Arthur Conan Doyle Long Fiction Analysis
Arthur Conan Doyle’s epitaph can also serve as an introduction to the themes of his novels, both those that feature actual medieval settings and those that center on Sherlock Holmes. Doyle’s central character is always the knight on a quest, living and battling according to chivalric ideals. Micah Clarke, Alleyne Edricson, and Sir Nigel Loring all engage in real battles; Sherlock Holmes combats villains on behalf of distressed young women and naïve and frightened young men; Professor Challenger takes on the unknown—a prehistoric world, the realm of the spirit, the threatened extinction of life on Earth.
Doyle’s first historical novel, Micah Clarke, is set in seventeenth century England against the background of Monmouth’s Rebellion. As he always did in his historical fiction, in which he intended to portray the actual conditions of life at the time the novels were set, he paid meticulous attention to actual detail. In the Sherlock Holmes stories, Doyle seems not to have cared whether Dr. Watson’s old war wound was in his shoulder or his knee, whether the good doctor’s Christian name was John or James, whether there were one or two Mrs. Watsons, but his period novels show none of this casualness. For Micah Clarke, the author had carefully explored the area around Portsmouth, where most of the action takes place. He also did careful research into the dress, customs, and speech of the era. Indeed, it was its “mode of speech” that caused both Blackwoods and Bentley, Ltd. to reject the novel; this same period diction makes the novel extremely slow going for the modern reader.
Like most of Doyle’s characters, those in Micah Clarke are modeled on real individuals. Micah Clarke, the gallant young man fighting zealously for a lost cause, is largely based on young Doyle himself, protesting hopelessly at Stonyhurst against outmoded courses of study, unfair punishments, and censorship of his letters home. Ruth Timewell, the cloyingly sweet young heroine, depicts the quiet, meek Touie Doyle, who at the time the novel was written represented her husband’s ideal of womanhood. In spite of the critical acclaim Micah Clarke received when it was originally published, few people would consider it the stirring tale of adventure that its author did, although parts of it, especially the description of the climactic Battle of Sedgmoor and the portrait of the evil Judge Jeffreys, retain some interest for the modern reader.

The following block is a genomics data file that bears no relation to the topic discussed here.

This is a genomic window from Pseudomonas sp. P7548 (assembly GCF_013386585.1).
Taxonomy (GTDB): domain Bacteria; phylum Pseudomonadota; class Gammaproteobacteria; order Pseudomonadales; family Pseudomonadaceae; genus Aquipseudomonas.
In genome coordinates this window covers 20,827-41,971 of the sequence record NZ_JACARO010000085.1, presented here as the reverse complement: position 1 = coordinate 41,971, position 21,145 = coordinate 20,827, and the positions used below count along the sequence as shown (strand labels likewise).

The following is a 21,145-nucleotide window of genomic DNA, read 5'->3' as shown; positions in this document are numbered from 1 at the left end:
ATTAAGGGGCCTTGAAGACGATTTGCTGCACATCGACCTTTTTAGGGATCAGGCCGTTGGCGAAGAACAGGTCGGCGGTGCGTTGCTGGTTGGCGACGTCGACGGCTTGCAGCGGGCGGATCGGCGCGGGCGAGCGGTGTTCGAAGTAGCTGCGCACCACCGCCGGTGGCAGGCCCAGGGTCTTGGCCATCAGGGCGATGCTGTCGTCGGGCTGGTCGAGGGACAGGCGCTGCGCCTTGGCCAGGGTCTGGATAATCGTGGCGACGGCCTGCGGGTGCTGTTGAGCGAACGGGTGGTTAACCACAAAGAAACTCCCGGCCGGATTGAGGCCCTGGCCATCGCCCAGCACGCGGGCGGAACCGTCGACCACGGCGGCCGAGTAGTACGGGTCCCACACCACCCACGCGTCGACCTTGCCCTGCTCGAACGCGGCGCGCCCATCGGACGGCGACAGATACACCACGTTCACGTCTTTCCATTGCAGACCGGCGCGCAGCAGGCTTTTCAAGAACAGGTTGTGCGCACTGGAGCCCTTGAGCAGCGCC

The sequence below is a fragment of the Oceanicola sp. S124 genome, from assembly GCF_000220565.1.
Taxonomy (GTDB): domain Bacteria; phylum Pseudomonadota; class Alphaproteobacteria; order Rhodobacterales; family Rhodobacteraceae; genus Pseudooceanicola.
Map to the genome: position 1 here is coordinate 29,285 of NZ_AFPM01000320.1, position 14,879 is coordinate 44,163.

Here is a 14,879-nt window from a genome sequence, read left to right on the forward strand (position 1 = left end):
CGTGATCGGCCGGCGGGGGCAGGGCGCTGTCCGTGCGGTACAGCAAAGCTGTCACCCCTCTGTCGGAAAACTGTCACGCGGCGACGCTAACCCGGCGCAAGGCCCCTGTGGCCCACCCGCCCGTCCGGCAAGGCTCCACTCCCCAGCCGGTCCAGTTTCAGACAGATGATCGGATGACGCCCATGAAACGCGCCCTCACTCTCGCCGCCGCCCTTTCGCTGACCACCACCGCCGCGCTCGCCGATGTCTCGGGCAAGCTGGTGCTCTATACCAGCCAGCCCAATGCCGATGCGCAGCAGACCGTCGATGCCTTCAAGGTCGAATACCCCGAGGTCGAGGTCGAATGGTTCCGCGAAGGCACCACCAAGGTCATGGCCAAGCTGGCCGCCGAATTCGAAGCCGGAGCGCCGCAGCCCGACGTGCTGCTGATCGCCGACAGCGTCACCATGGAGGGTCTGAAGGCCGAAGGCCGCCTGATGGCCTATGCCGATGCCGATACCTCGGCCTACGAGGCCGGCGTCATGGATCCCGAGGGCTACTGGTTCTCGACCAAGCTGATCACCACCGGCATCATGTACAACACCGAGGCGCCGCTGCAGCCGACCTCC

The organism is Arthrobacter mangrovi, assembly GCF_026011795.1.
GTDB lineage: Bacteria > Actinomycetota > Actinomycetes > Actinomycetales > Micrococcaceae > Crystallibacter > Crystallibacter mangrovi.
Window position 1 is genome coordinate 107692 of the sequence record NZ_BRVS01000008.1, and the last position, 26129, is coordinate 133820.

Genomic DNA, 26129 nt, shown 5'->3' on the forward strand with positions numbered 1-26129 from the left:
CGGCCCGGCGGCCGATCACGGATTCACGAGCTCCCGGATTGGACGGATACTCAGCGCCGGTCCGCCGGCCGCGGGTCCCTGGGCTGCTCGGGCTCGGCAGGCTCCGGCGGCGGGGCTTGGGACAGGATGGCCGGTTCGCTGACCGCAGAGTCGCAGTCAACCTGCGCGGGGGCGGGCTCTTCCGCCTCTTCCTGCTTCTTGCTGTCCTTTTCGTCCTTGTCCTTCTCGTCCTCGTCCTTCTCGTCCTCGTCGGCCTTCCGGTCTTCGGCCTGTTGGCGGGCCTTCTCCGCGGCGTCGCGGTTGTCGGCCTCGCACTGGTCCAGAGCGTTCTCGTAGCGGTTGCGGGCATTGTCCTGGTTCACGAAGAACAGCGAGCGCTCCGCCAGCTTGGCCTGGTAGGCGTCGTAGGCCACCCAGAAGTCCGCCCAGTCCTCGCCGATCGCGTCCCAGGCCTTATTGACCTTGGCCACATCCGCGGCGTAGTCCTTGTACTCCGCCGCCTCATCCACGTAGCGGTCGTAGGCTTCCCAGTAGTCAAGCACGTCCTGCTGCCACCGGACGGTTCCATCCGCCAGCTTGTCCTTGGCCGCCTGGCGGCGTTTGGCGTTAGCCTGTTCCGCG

The White Company, Doyle’s second venture into the historical genre, and its companion piece, Sir Nigel, have worn slightly better. Like its predecessor, The White Company is distinguished by its scrupulous re-creation of the entire spectrum of life in fourteenth century England. Once again, Doyle’s preoccupation with noble causes is reflected in the interests of his characters, members of a small but dedicated mercenary company who set off for the Continent to fight for England during the Hundred Years’ War.
The hero of The White Company , after whom Doyle later named his eldest son, is Alleyne Edricson, a landless young squire who leaves the monastery where he has been reared with his two companions, the lapsed monk Hortle John and the former serf Samkin Aylward, to join the White Company under the command of Sir Nigel Loring. Alleyne, his friends, his leader, and later his prince represent a microcosm of English society in the Middle Ages, depicting an idealized vision of the English character and contrasting with that of the country’s main enemies: the French, the Spanish, and the Germans. Departing from his usual historical accuracy, Doyle presents the Germans as the worst foes of the English, reflecting his own late Victorian perspective. Alleyne and his friend are mercenaries who live by their wits, but their fighting, looting, and pillaging are always conducted according to the rules of the chivalric game. At the end of the novel, Alleyne wins his knighthood, his inheritance, and his...
(The entire section is 2,058 words.)